This appendix describes both the glock
debugfs interface and the GFS2 tracepoints. It is intended for advanced users who are familiar with file system internals who would like to learn more about the design of GFS2 and how to debug GFS2-specific issues.
B.1. GFS2 Tracepoint Types
There are currently three types of GFS2 tracepoints: glock (pronounced "gee-lock") tracepoints, bmap tracepoints and log tracepoints. These can be used to monitor a running GFS2 file system and give additional information to that which can be obtained with the debugging options supported in previous releases of Red Hat Enterprise Linux. Tracepoints are particularly useful when a problem, such as a hang or performance issue, is reproducible and thus the tracepoint output can be obtained during the problematic operation. In GFS2, glocks are the primary cache control mechanism and they are the key to understanding the performance of the core of GFS2. The bmap (block map) tracepoints can be used to monitor block allocations and block mapping (lookup of already allocated blocks in the on-disk metadata tree) as they happen and check for any issues relating to locality of access. The log tracepoints keep track of the data being written to and released from the journal and can provide useful information on that part of GFS2.
The tracepoints are designed to be as generic as possible. This should mean that it will not be necessary to change the API during the course of Red Hat Enterprise Linux 7. On the other hand, users of this interface should be aware that this is a debugging interface and not part of the normal Red Hat Enterprise Linux 7 API set, and as such Red Hat makes no guarantees that changes in the GFS2 tracepoints interface will not occur.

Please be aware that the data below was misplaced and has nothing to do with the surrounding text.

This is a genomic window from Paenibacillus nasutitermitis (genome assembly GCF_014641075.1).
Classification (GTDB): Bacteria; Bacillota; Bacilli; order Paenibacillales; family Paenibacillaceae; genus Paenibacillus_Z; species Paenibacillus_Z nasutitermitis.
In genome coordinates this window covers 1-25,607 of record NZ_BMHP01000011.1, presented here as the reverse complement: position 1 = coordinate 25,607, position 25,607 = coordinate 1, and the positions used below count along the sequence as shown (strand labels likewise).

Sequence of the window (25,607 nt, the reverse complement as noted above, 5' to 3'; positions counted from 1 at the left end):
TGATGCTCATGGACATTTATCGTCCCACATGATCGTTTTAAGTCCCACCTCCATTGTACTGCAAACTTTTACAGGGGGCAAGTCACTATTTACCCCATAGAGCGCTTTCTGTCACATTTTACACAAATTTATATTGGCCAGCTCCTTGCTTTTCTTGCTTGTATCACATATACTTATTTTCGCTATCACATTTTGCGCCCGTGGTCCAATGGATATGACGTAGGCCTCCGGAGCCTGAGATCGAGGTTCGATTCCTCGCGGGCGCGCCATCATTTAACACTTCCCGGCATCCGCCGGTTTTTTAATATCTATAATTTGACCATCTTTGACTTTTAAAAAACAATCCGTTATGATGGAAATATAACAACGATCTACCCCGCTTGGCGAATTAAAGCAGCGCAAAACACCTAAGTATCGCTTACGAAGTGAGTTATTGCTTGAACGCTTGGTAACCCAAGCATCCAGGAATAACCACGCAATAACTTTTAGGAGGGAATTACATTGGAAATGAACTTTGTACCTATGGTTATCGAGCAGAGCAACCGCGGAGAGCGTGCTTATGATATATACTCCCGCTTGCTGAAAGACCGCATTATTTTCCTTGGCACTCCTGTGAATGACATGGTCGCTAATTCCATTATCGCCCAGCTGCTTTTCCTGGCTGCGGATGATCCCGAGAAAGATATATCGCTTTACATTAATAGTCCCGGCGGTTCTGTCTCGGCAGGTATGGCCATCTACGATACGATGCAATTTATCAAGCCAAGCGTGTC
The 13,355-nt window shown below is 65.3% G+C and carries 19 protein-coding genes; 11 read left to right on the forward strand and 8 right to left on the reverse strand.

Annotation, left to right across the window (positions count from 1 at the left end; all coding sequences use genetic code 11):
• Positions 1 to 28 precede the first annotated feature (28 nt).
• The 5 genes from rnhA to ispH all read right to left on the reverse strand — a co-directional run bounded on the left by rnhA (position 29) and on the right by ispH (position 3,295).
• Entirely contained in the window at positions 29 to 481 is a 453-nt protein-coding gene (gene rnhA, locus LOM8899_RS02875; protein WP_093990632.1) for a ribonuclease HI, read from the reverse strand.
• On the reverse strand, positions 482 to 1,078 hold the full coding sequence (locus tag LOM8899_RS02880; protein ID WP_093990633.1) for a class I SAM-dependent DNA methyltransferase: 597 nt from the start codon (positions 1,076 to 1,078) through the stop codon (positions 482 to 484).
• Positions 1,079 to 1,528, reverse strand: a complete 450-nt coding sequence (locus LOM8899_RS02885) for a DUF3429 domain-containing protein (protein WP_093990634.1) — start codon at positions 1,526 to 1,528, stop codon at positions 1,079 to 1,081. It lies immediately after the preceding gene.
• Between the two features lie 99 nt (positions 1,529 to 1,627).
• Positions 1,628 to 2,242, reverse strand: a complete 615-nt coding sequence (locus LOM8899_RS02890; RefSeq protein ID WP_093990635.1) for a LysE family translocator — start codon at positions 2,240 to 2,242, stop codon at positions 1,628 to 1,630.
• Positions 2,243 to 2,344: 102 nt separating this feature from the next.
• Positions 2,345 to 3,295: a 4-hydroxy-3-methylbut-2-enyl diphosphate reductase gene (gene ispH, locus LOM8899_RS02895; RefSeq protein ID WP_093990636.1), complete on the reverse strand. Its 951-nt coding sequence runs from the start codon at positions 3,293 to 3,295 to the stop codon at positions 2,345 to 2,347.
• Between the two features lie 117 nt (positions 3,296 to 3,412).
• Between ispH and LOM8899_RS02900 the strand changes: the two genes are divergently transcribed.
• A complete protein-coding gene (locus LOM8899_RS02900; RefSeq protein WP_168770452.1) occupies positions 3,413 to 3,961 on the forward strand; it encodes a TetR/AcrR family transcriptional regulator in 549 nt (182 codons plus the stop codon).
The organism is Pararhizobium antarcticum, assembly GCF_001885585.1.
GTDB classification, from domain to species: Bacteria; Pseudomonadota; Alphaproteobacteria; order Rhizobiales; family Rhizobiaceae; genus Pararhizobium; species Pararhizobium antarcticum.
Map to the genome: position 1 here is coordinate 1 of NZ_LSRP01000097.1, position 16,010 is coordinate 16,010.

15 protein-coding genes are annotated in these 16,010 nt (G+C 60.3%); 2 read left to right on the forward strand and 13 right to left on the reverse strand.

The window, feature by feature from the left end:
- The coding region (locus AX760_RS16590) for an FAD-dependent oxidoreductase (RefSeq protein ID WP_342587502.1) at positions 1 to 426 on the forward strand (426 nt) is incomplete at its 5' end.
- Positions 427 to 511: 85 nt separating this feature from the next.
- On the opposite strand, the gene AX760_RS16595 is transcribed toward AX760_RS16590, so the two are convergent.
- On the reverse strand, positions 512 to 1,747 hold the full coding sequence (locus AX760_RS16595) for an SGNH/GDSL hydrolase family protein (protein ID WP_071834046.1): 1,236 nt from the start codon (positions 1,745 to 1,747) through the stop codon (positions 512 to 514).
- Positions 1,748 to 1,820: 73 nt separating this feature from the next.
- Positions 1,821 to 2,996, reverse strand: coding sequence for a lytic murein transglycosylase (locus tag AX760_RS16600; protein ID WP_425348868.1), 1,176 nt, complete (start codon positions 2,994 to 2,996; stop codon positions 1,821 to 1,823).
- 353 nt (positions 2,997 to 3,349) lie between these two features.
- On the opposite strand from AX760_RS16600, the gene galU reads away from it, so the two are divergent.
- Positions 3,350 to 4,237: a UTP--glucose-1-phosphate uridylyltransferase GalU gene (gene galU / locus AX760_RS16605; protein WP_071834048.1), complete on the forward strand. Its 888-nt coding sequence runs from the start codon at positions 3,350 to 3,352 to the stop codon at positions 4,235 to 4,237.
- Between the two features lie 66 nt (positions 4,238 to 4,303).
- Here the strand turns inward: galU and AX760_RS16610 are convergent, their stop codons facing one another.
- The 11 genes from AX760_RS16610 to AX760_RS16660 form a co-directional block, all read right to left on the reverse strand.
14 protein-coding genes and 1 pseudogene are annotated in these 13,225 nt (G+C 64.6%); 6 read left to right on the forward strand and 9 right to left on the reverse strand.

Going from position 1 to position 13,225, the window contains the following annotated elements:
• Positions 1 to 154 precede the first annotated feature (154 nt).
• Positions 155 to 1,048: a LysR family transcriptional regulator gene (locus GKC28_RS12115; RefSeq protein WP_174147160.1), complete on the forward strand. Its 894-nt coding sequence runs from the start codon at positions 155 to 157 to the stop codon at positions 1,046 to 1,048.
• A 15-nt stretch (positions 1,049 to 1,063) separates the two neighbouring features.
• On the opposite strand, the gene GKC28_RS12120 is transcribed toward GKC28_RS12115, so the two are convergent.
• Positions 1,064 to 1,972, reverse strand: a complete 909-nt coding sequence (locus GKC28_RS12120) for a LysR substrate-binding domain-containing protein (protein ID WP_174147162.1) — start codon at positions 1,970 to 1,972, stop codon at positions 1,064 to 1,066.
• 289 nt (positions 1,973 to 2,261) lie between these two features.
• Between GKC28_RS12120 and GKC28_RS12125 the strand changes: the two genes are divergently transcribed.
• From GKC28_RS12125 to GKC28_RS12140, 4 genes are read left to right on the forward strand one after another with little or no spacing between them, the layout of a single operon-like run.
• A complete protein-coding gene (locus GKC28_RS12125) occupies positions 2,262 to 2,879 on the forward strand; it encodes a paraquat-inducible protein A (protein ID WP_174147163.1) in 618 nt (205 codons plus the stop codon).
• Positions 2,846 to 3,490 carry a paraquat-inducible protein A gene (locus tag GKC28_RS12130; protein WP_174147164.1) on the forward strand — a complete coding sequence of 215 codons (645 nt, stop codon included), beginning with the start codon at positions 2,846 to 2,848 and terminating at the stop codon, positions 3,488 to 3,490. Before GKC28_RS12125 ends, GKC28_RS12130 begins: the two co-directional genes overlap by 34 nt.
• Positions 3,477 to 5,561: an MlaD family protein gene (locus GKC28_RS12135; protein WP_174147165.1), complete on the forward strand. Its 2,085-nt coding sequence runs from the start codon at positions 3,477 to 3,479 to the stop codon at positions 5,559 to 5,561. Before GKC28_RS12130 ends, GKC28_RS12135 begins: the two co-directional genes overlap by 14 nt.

Tracepoints are a generic feature of Red Hat Enterprise Linux 7 and their scope goes well beyond GFS2. In particular they are used to implement the
blktrace infrastructure and the
blktrace tracepoints can be used in combination with those of GFS2 to gain a fuller picture of the system performance. Due to the level at which the tracepoints operate, they can produce large volumes of data in a very short period of time. They are designed to put a minimum load on the system when they are enabled, but it is inevitable that they will have some effect. Filtering events by a variety of means can help reduce the volume of data and help focus on obtaining just the information which is useful for understanding any particular situation.